When it comes to gas prices, we’re in uncharted territory.
According to AAA, the average price of gas in the United States reached $4.33 on March 11 – the highest in history. GasBuddy says the weekly rise of 49 cents per gallon in early March was the second highest week-to-week increase on record, second only to the week following the Hurricane Katrina catastrophe in 2005.
Everyone’s feeling the pinch — especially rideshare drivers who depend on their cars to make a living.
How the Ridesharing Industry Is Responding to High Fuel Prices
With gas prices at nearly $6 per gallon in some parts of the country, Uber and Lyft have added temporary fuel surcharges to help their drivers.
On March 16, Lyft announced it would be adding a 55-cent fuel surcharge on each ride that will go directly from riders to drivers. The driver will receive 100% of the surcharge. Lyft said the surcharge would be in effect for at least the next 60 days.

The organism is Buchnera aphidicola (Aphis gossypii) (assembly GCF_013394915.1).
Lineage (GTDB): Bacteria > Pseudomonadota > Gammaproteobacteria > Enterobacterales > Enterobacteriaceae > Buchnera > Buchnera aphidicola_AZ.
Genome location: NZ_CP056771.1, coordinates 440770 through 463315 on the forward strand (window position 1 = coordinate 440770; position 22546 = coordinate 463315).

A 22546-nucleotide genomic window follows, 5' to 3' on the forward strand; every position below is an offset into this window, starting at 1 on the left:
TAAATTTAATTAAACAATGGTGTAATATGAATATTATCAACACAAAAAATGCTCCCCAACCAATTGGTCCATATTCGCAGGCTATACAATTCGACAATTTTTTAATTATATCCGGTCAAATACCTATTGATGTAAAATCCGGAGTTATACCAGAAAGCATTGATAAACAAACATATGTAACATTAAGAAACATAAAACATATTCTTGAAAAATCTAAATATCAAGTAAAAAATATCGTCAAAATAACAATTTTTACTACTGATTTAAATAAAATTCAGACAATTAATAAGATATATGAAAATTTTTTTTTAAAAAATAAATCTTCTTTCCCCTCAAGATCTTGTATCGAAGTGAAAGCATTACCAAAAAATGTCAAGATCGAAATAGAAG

Lyft’s move followed Uber’s announcement that riders will begin paying fuel surcharges of either 45 cents or 55 cents on each Uber trip, or 35 or 45 cents on each UberEats order, depending on their location. All of that money will go directly to drivers. Uber also said it would reassess the surcharge after 60 days.
Uber gave one caveat: The surcharge will not apply to rides beginning in New York City or to UberEats deliveries within the city because of a 5.3% increase to the city’s minimum earning standards that Uber drivers received this month.
Other Ways to Save on Gas
Whether you’re a rideshare driver or not, there’s no better time to get creative on ways to save on gas.
Save at the Pump
Here are just a few of the many ways you can save at the pump:
- Use apps like GasBuddy or Waze to help you find the cheapest gas in your area.
- Skip the premium gas, which isn’t beneficial for most cars.
- Join a fuel rewards program or use a rewards credit card.
Treat Your Car Well
A well-maintained car won’t use as much gas.
- Keep your tires inflated properly. Underinflated tires can lower your gas mileage and cost you about 2 cents per gallon, according to the U.S. Department of Energy.
- Lighten your car by removing anything you don’t use or need, like bicycle racks or sports equipment in the trunk. The heavier the car, the more gas it uses.
- Use the right oil. The U.S. DOE says using the wrong grade of oil can cost you 4 to 7 cents per gallon.
Robert Bruce is a senior writer for The Penny Hoarder.